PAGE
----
Clear info (possibly the same with other topics)
Explanation (from the topic info? Credit/thanks)
Students need to understand that all forms of elasticity are about the responsiveness of one dependent variable to a change in a determinant variable, the key word here being “responsiveness”.
The determinant variable in PED, PES and XED is price, whilst in YED it is income.
In each case, a change in the determinant variable causes a change in a dependent variable and it is the size of this second change in relation to the first that is the focus of the study of elasticity.
Approaches to teaching the content
It is well worth spending time on whichever type of elasticity you choose to teach first, usually PED, in order to establish the features of elasticity common to all types: the issue of responsiveness; the calculation of the coefficient of elasticity.
When teaching each individual type, one should make clear the determinants of elasticity for that type and the relevance to firms of the results of the calculation of the coefficient of elasticity.
Common misconceptions or difficulties students may have :
Some students struggle with negative numbers and the way in which they indicate the degree of elasticity for PED, XED for complements and YED for inferior goods.
They know that -2 is smaller than -1 and thus find it difficult to understand that a coefficient of -2 is more elastic than a coefficient of -1.
A useful way to overcome this is to draw on the board a number line of coefficients of elasticity from -2 to +2 and to explain to students that values between -1 and +1 indicate that the response of the dependent variable is proportionally lower than the initial change in the determinant variable and can thus be categorised as inelastic.
Responses outwith this range i.e. from -1 to -2 and beyond, also from +1 to +2 and beyond, indicate that the response of the dependent variable is proportionally larger than the initial change in the determinant variable and can thus be categorised as elastic.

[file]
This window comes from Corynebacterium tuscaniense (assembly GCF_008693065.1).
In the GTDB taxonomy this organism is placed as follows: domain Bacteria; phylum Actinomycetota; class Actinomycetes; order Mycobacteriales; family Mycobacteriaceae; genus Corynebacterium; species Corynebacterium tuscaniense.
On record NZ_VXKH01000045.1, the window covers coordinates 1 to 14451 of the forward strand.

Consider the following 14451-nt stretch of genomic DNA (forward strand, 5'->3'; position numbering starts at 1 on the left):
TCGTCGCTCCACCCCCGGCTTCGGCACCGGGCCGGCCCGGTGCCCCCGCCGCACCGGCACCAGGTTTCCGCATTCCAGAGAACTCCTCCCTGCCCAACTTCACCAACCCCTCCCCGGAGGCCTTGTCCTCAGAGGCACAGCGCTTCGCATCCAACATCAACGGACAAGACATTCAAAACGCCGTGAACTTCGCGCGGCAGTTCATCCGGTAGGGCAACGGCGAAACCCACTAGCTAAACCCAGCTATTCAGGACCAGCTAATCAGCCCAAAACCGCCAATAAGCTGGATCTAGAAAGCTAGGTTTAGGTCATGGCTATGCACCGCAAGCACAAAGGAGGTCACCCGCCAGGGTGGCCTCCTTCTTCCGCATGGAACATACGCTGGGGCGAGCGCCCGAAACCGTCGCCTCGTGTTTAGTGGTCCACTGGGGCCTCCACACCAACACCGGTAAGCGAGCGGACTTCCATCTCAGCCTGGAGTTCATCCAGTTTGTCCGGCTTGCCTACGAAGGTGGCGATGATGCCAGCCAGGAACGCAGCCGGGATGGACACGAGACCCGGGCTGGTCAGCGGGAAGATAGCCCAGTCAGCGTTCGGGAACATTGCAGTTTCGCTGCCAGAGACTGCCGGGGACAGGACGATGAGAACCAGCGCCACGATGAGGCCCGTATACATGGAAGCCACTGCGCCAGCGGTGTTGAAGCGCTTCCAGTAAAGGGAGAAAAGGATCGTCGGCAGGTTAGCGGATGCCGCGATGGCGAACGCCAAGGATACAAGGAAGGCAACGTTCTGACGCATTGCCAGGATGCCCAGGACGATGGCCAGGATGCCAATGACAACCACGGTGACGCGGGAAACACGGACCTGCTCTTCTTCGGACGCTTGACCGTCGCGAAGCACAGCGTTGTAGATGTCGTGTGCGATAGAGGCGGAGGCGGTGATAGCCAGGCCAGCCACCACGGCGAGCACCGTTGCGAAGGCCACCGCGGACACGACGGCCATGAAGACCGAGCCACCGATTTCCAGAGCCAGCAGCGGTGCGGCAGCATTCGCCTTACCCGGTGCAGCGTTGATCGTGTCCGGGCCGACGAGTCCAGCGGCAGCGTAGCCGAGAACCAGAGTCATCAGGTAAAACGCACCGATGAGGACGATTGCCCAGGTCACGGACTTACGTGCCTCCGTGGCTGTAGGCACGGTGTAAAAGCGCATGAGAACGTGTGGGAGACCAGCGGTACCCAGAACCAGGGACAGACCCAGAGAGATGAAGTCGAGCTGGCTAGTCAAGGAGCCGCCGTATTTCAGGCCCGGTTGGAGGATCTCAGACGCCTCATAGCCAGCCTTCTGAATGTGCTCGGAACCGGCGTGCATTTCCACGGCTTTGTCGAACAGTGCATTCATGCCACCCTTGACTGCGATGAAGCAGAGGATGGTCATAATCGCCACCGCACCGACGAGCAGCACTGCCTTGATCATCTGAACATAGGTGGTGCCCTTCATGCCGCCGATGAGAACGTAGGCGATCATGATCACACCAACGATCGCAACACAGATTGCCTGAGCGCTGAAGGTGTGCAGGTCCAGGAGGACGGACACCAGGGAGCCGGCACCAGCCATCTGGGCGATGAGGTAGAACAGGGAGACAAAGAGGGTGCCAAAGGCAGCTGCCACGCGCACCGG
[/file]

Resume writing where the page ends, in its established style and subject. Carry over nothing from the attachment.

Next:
Conceptual links to other areas of the specification – useful ways to approach this topic to set students up for topics later in the course
‘The concept of the margin’ (A level only);
‘Supply and demand and the interaction of markets’;
‘Business objectives’ (A level only);
‘Alternative methods of government intervention’.
Degrees of elasticity of demand will be a factor which influences business decision making and so will bear recapping during the teaching of ‘Business objectives’.
When studying ‘Alternative methods of government intervention’, it is worthwhile revisiting PED and the impact of an indirect tax and a subsidy, and in particular the respective burdens borne by consumer and producer.
Price Elasticity of Demand from wiki
Price elasticities are almost always negative, although analysts tend to ignore the sign even though this can lead to ambiguity.
Only goods which do not conform to the law of demand, such as Veblen and Giffen goods, have a positive PED.
In general, the demand for a good is said to be inelastic (or relatively inelastic) when the PED is less than one (in absolute value): that is, changes in price have a relatively small effect on the quantity of the good demanded.
The demand for a good is said to be elastic (or relatively elastic) when its PED is greater than one (in absolute value): that is, changes in price have a relatively large effect on the quantity of a good demanded.
Revenue is maximized when price is set so that the PED is exactly one.
The PED of a good can also be used to predict the incidence (or “burden”) of a tax on that good.
Various research methods are used to determine price elasticity, including test markets, analysis of historical sales data and conjoint analysis
Yet More info
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